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2.07.2008

ROSE CUMMING

I recently had the most amazing chat with Mark Lipinksi of QUILTERS HOME MAG. He is a scream... truly. We laughed out loud the entire time. Anyway, he asked me who I'd love to meet (alive or not), and I replied oh oh ROSE CUMMING. I stumbled upon her in a rare article... Isn't she lovely? I adore her crazy hair (much like mine if I grew it out...) And apparently it was scarlet.  Anyway, this is what I learned:
Rose Cumming was a dramatic decorator and designer. She designed fabrics and wallcoverings too. We're talking in the 1920s and 30s... a time I would have loved to live in...
Apparently, just prior to WWI, Rose and her sister traveled to New York from their sheep farm in Australia, on their way to England. Women were not allowed to travel across certain seas, so they were stranded in New York city. Oh dear! After a while, Rose decided she's better get a job because they had no source of income, and so she asked a friend (who happened to be the editor of Vanity Fair at the time), what should she do. He suggested she become a decorator, and Rose said...
"Perhaps I would, but first tell me what it is."
Oh my goodness, my kind of person right there! "Oh ok, what is it?' So she began her career... opening a shop and studio on Park Avenue. A complete iconoclast in 
every way. Starting with leaving the lights on in her shop window, at night! What? Apparently no one did back then (we're talking 1920s/30s). Rose's design technique ~ creating unexpected and seemingly random arrangements, and color combinations. Mixing furniture, trinkets and accessories from all around the globe and error, together! She also broke rules by using unexpected materials like Mylar, silver lame and plastic ~ cellophane curtains! I love this chick!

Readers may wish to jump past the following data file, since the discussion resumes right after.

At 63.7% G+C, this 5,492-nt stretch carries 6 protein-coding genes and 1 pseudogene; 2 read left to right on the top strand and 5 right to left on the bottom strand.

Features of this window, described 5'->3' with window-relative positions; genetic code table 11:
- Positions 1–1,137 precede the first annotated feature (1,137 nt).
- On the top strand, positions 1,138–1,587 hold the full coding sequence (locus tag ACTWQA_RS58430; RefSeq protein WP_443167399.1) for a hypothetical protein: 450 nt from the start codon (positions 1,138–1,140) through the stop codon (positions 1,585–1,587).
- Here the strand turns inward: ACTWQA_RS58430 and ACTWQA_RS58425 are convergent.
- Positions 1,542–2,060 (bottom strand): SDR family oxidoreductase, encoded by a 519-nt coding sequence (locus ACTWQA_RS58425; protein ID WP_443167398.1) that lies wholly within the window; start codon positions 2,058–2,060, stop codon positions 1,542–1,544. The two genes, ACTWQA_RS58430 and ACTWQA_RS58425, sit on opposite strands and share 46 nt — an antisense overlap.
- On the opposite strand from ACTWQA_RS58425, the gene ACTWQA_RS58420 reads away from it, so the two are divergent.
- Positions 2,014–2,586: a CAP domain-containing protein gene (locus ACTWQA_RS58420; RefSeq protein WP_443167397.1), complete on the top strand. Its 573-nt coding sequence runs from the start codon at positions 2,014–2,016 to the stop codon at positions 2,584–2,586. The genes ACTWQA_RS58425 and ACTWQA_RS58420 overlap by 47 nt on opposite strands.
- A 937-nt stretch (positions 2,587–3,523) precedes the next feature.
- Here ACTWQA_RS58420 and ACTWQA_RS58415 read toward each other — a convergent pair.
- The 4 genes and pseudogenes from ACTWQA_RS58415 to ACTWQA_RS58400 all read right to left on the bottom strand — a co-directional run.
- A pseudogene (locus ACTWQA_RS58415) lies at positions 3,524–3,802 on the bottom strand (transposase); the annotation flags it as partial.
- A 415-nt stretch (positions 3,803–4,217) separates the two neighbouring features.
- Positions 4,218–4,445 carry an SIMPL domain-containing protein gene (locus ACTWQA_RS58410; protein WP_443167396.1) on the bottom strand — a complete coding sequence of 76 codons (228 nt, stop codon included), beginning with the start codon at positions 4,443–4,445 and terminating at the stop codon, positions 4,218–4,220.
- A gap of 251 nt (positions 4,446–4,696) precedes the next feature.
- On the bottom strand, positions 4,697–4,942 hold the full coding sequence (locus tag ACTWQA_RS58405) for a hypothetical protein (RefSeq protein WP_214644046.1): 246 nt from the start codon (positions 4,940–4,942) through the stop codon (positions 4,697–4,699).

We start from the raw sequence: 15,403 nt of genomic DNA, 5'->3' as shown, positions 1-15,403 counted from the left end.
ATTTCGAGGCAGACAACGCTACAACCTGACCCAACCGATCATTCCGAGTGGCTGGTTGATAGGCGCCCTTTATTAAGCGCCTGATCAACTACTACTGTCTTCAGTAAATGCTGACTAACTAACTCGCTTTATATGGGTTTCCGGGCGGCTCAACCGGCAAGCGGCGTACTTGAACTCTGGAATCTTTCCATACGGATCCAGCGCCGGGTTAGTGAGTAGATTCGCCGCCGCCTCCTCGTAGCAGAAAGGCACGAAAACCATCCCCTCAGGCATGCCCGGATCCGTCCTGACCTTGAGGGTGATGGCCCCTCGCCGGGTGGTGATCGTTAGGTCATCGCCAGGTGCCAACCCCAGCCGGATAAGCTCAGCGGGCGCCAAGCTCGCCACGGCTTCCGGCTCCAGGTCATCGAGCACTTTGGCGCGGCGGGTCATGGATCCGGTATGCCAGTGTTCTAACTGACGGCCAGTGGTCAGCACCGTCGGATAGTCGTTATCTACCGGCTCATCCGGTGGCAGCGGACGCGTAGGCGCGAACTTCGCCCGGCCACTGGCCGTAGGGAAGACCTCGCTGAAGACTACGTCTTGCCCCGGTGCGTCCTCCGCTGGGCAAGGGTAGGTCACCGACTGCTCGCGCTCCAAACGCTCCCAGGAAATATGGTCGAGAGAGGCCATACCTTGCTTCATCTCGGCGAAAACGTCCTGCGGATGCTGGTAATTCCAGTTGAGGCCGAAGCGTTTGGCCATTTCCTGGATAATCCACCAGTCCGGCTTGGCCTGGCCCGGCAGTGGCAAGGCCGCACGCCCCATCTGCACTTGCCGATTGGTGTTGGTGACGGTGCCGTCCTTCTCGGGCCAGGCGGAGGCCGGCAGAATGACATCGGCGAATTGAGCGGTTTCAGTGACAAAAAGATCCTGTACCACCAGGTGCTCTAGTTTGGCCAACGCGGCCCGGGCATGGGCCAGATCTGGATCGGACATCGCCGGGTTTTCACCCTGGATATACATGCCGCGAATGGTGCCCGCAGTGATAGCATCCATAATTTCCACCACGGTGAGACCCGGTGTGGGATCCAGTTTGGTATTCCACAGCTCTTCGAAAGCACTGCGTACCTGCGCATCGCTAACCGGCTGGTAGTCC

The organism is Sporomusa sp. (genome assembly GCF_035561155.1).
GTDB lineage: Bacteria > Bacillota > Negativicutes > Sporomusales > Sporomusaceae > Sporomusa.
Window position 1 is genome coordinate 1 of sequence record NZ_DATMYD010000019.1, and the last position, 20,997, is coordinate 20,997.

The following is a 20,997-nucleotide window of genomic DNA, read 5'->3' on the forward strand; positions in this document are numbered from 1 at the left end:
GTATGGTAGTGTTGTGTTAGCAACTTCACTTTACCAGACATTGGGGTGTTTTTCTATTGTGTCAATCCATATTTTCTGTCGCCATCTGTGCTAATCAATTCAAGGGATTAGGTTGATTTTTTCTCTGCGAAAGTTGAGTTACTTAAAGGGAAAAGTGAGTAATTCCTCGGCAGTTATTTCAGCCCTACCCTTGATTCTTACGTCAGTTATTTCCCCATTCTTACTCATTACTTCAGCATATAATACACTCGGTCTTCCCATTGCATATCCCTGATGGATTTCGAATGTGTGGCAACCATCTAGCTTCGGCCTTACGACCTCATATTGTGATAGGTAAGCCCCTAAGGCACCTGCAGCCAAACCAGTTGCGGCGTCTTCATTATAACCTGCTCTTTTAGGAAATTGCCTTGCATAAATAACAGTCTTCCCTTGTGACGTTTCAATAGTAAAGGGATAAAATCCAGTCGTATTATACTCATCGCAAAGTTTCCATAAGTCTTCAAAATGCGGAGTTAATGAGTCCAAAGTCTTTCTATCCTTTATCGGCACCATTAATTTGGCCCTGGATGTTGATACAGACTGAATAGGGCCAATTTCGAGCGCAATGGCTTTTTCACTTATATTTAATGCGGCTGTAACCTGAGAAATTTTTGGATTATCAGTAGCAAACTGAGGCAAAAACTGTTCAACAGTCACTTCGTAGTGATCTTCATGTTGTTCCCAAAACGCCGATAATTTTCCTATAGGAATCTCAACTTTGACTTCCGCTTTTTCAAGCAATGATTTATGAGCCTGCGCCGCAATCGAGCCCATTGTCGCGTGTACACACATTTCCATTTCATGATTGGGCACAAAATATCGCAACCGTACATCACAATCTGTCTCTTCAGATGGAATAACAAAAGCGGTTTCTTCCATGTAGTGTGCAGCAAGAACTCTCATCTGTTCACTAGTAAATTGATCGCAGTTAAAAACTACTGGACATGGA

Rose's favorite color combinations included violet, teals and limey green; brilliant orange and raspberry reds; and purples and pinks together. Yeowsa... not afraid of color was she?

Cumming fabrics are bold in design and color. She created new and re-colored English floral chintzes. In those color combos it's a wonder her style was described as 'dramatic' and 'fairylike'. Her fabric biz is still around and currently owned by Dessin Fournir. Apparently when she dies in the late 60s, her sister took over the business until she sold it. How amazing.... 

My only question for this amazing woman is why is there not more material written on her. Come on someone out there, please write this woman's story! I wanna read all about her.


2 comments:

Kim McBirnie said...

What an interesting woman, it is such a pity we don't celebrate those of our sex who break the rules! I love the pottery designers of that era - Susie Cooper and especially Charlotte Rhead - but my all time favorite bordering on hero has to be the artist Louise Vigee le Brun. Self taught, she painted the portrait of Marie Antoinette, lived through the french revolution and travelled the world as a single woman and artist. Astounding, especially at that time. Love the butterflies by the way, I am going to sit down with my children this afternoon and have a go.
Kim xx

Jacky said...

Such a wonderful, vibrant woman... thanks for sharing what you know of her story.
It seems Australia had some wonderful fabric/wallpaper designers ... have you seen the Florence Broadhurst range too? Another Australian overseas starting her own design business.